What to Know
- All 16 people aboard died when the military refueling plane crashed into a field in rural Mississippi Monday
- Fifteen Marines and a Navy corpsman were on board the KC-130 plane that spiraled and crashed into a soybean field
- The plane was based out of VMGR-452, the reserve squadron stationed at Stewart Air National Guard Base in Newburgh
Two Marines who grew up in the tri-state, and a third Marine who lived in New York, have been identified after they were killed earlier this week when their New York-based military plane crashed in Mississippi.
Dan Baldassarem, Owen Lennon and Julian Kevianne were among the 16 people killed in Monday's crash. All of the victims were based at Stewart Air National Guard Base in Newburgh, New York.
Baldassarem was a 20-year-old Marine from Colts Neck, New Jersey. He was a hometown athlete who talked of joining the military early on.
"He was a good son, a good brother and very proud to be a Marine," said neighbor Eileen Dial.
Lennon was a 26-year-old Marine from Pomona, New York. His neighbors were stunned to hear of his death.
"This shouldn't happen to anybody, especially people — especially people as nice as the Lennons," said neighbor Jeff Scheer through tears.
Kevianne, a 31-year-old Marine, was a Detroit native who lived in New Windsor, New York, with his family.
Fifteen Marines and a Navy sailor were killed Monday in a plane crash that spewed debris for miles, authorities said. They were headed to Yuma, Arizona, for pre-deployment training when the KC-130 transport plane, based out of New York, went down in a soybean field.
Authorities said it had some sort of problem at cruise altitude, but an exact cause of the crash remains under investigation. No criminality is suspected. With debris scattered for miles across the flat countryside of the Mississippi Delta, federal and local officials may be combing soybean fields for up to a week for clues, a sheriff said Wednesday.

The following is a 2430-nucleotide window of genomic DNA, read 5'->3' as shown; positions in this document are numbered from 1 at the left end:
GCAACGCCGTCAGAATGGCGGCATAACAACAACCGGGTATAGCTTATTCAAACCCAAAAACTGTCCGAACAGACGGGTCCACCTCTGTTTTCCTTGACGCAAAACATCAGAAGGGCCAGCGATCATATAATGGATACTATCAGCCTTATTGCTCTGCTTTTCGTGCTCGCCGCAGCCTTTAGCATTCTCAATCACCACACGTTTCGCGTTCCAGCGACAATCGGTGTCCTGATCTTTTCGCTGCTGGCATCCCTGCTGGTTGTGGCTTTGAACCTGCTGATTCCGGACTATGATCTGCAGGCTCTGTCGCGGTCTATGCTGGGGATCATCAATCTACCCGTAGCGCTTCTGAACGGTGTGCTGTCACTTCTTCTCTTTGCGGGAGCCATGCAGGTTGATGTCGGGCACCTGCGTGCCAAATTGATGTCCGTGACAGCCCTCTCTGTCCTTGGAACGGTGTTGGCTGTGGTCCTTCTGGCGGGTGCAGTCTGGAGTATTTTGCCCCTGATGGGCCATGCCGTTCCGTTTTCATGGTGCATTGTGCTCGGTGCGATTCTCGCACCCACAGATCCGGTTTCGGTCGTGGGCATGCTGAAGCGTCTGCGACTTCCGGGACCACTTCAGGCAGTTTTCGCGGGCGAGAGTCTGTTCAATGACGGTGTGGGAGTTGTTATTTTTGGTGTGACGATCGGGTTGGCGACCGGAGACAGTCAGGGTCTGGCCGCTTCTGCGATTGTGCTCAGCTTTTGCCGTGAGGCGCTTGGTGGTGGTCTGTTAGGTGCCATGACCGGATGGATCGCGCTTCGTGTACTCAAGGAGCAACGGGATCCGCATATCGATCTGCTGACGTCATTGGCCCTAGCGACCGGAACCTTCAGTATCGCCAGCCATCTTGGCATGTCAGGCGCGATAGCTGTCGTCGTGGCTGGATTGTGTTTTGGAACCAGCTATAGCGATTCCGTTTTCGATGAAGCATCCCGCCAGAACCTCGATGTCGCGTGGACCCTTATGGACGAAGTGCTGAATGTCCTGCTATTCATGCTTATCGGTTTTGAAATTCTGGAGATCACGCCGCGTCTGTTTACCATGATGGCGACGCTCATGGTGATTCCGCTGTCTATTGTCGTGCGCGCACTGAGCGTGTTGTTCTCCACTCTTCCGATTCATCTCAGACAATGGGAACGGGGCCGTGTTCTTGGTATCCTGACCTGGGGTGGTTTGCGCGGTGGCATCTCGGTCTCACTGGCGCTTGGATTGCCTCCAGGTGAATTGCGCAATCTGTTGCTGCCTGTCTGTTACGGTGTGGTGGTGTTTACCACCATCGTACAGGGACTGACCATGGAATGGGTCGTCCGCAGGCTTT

Several bouquets were left at the main gate of Stewart Air National Guard Base in Newburgh, New York, where the plane was based. Officials said some of those killed were from the base, but Stewart was closed to reporters and did not issue a statement.
"We're feeling the pain that everybody else is," Robert Brush said after dropping off three pots of red, white and blue petunias. He works for a landscaping company that serves the base.
Military officials said they planned to release the names of the victims at a news briefing Wednesday.
"While the identities of my Marines whose lives were lost in this accident are still being withheld, I request we respect their loved ones' privacy in the days immediately after the identities of our deceased Marines are publicly disclosed," said Marine Lt. Col. Joshua E. Izenour, the commander of Marine Aerial Refueling and Transport Squadron 452.
Witnesses said they heard low, rumbling explosions when the plane was still high in the sky over Mississippi on Monday. They said they saw the aircraft spiraling toward the flat, green landscape and spotted an apparently empty parachute floating toward the earth.
It was the deadliest Marine Corps air disaster since 2005, when a transport helicopter went down during a sandstorm in Iraq, killing 30 Marines and a sailor.
The crash happened outside the small town of Itta Bena about 85 miles north of the state capital of Jackson. Bodies were found more than a mile from the plane.